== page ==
Office of the Attorney General
Honorable Joe K. McGill
Opinion No. H-1244
Re: Whether Gaines County may spend funds to operate and maintain a day care facility.
Dear Mr. McGill:
You ask whether Gaines County may spend county funds for the provision of day care services to all children in the county. You state that the county contracts with a nonprofit child care corporation under article 695a-4, V.T.C.S., which provides for the administration of federally established day care programs. See, e.g., 42 U.S.C. ss 602(a)(19)(G); 622(a)(1)(C). The center also cares for other children who do not come within the provisions of article 695a-4, V.T.C.S., and the county has paid some of the costs of their care.
In Attorney General Opinion H-1189 (1978) we stated that a county did not have general authority to provide day care for all children in the county, although various statutes authorized the provision of care to specific groups of children. See also Attorney General Opinions M-264 (1968); O-5386 (1943). You suggest, however, that article 695a, V.T.C.S., or article 4418f, V.T.C.S., authorizes Gaines County to pay for day care for all children in the county who need it.
Article 695a provides for the enforcement of laws for the protection of defective, illegitimate, dependent, neglected and delinquent children. Sec. 2. It authorizes the commissioners court to appoint a Child Welfare Board to perform duties required of it by the commissioners court and State Department of Public Welfare in furtherance of the purposes of the statute. Sec. 4. A Texas court has stated that the County Child Welfare Board was created to deal with matters concerning defective, illegitimate, dependent, neglected and delinquent children, and could not take custody of children who did not meet those conditions. Bray v. Schultz, 376 S.W.2d 82 (Tex. Civ. App.--Amarillo 1963, no writ) (per curiam); Ueckert v. Ueckert, 373 S.W.2d 370 (Tex. Civ. App.--Amarillo 1963, no writ).
A 1969 amendment to article 695a authorized an increase in the size of the Child Welfare Board and added the following provision:
In the interest of the welfare of all children in this state, it is essential that the state and all subdivisions thereof be given the authority through legislative acts to make broad, general, flexible plans for improving health, education and welfare of all children, and it is particularly necessary for the County Commissioners Court in the various counties to have discretionary powers in relation to determining the size of Child Welfare Boards established depending upon the needs and the types of programs in the particular county.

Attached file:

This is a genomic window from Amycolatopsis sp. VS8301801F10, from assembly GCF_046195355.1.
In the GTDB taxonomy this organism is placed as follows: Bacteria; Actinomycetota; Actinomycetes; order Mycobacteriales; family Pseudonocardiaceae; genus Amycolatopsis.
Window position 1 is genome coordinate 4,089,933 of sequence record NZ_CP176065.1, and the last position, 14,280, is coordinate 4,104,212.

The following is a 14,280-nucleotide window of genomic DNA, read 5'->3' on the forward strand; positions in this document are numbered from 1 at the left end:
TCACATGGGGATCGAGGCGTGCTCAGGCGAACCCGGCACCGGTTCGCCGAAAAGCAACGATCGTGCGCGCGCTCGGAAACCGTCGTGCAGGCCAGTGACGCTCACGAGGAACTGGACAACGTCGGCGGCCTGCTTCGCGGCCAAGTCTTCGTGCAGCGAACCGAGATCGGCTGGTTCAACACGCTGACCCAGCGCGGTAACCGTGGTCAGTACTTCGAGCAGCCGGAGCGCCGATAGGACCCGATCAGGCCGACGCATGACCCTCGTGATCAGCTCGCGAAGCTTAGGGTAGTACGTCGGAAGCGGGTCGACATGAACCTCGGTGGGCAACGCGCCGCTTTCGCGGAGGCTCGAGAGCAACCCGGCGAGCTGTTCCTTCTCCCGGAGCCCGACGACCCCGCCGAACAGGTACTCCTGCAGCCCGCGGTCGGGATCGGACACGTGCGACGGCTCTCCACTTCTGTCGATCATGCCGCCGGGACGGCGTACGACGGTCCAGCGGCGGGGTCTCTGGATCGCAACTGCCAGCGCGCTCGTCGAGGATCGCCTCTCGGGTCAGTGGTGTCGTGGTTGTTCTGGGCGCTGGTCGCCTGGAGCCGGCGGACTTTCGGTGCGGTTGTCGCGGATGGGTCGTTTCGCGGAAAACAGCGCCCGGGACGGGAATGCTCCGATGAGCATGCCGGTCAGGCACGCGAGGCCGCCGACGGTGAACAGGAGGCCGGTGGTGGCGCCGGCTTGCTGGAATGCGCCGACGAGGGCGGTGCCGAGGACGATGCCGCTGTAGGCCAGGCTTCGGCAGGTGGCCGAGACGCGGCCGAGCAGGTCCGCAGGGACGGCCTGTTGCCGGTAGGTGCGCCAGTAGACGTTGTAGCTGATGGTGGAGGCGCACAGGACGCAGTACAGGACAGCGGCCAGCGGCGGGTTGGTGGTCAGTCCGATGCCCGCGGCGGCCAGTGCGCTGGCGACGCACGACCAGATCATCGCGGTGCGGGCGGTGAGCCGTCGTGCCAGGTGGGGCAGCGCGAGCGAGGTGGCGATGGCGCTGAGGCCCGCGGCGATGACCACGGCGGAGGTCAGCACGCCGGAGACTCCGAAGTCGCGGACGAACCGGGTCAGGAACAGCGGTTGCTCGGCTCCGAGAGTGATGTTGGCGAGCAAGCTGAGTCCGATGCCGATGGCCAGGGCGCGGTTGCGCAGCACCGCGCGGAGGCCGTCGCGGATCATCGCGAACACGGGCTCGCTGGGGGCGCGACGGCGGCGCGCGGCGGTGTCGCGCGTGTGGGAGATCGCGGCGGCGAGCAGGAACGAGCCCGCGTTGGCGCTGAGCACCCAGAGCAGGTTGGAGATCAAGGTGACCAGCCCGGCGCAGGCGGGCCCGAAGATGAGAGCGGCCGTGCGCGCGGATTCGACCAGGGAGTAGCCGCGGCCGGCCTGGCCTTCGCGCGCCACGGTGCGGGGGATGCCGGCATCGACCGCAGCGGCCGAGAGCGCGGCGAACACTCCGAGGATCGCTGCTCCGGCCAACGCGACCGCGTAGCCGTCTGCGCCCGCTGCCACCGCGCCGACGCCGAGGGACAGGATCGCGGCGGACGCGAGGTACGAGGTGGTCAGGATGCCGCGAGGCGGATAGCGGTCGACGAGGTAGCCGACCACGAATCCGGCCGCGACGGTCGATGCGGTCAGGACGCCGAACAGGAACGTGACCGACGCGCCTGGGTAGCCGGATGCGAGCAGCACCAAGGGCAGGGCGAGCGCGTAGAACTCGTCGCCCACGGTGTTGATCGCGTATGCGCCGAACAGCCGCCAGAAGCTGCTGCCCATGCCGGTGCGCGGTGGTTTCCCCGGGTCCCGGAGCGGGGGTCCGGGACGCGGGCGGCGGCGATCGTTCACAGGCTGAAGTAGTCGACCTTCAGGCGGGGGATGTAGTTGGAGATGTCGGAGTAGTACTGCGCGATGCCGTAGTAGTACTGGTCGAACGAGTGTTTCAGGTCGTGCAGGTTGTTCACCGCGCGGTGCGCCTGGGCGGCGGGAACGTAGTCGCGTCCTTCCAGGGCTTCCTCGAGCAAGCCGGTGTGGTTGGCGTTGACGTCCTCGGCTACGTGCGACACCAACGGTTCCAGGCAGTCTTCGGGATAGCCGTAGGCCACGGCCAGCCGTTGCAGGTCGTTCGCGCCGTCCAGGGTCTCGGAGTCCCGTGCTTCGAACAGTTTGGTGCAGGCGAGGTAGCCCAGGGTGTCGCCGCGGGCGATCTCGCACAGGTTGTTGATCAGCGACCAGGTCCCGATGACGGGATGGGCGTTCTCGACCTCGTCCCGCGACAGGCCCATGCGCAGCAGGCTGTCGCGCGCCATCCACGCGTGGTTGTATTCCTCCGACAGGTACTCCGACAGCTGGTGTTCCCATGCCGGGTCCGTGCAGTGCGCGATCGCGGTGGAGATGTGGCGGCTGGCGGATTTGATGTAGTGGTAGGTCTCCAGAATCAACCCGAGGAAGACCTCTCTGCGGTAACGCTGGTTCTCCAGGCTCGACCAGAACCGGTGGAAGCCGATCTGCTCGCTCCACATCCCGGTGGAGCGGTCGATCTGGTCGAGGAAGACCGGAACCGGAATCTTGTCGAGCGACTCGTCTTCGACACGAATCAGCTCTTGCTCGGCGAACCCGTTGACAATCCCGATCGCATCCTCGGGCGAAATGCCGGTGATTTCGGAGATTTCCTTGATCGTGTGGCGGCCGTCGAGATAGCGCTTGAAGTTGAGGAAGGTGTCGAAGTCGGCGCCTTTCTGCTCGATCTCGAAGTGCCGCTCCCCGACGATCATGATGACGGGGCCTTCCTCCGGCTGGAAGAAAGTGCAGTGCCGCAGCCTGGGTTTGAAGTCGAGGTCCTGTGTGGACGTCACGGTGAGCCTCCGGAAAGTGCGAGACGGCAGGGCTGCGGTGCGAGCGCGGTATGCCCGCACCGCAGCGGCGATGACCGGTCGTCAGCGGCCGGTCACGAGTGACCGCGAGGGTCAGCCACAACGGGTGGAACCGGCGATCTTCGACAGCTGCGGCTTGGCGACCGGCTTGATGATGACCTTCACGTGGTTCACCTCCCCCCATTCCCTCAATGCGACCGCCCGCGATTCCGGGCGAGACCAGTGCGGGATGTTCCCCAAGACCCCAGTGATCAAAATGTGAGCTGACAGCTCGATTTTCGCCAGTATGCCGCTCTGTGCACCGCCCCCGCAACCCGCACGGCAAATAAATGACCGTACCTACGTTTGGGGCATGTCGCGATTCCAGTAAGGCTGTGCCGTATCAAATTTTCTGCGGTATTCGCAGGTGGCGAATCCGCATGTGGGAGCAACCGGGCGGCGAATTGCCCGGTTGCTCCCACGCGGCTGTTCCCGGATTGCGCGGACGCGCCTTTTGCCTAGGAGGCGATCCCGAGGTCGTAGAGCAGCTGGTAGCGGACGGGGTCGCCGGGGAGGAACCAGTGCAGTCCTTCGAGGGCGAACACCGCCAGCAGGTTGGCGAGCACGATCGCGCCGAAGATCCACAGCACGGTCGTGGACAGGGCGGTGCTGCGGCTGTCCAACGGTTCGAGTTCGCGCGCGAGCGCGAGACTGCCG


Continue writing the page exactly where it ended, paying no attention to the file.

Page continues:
It is the expressed intent of this Act to strengthen Child Welfare Boards so that services may be provided to all children in the county who are in need of services.
Sec. 4(c). (Emphasis added). We believe the broad language on plans for improving the health, education, and welfare of all children, and on providing them services must be read in connection with the specific purposes of article 695a and the 1969 amendments. See Rogers v. First National Bank, 448 S.W.2d 149 (Tex. Civ. App.--El Paso 1969, writ ref'd n.r.e.) (statute must be viewed as a whole). The services to be provided are services for the dependent, neglected, and other children that article 695a seeks to assist. See Attorney General Opinion H-392 (1974) (Child Welfare Board created to improve and provide services for children in need of supervision). According to the caption, the 1969 amendments were designed to authorize an increase in the size of the Board, to authorize multi-county Boards, and to clarify the Board's relationship to the Department of Public Welfare. Acts 1969, 61st Leg., ch. 765, at 2273. We believe that much of the quoted language merely expresses the legislative policy which favored increased flexibility for County Child Welfare Boards in carrying out their duties under article 695a. It cannot be read as legislative authorization for the state and political subdivisions to provide all services relating to the health, education, and welfare of all children. At most, it expresses approval of such legislation. In our opinion article 695a authorizes the county to provide services only to those children described in section 2 of the statute.
Argicle 4418f, V.T.C.S., authorizes the commissioners court to spend money 'in behalf of public health and sanitation' within the county. Prior opinions interpreting article 4418f have approved the funding of services which clearly aided the sick or dealt with a sanitation problem. See Attorney General Opinions M-806 (1971); C-772 (1966) (ambulance service); O-5670 (1944) (storm sewer connected with county hospital). We do not rule out the possibility that there may arise special circumstances when the provision of day care to some or even all children would serve the public health. However, as a general matter, we do not believe that the routine provision of day care to healthy children would be held by our courts to constitute a public health function within article 4418f. While, as indicated in Attorney General Opinion H-1189 (1978), there is statutory authority for counties to provide day care services to some children, neither article 695a, V.T.C.S., nor article 4418f, V.T.C.S., authorizes Gaines County to provide day care to all children. Legislation would be necessary to authorize counties to provide general day care services to all children.
Neither article 695a, V.T.C.S., nor article 4418f, V.T.C.S., authorizes Gaines County to provide day care to all children, although each statute may authorize the county to provide day care to some children or under some circumstances. Legislation would be necessary to authorize counties to provide general day care services to all children.
Very truly yours,
John L. Hill
Attorney General of Texas
David M. Kendall
C. Robert Heath
Chairman Opinion Committee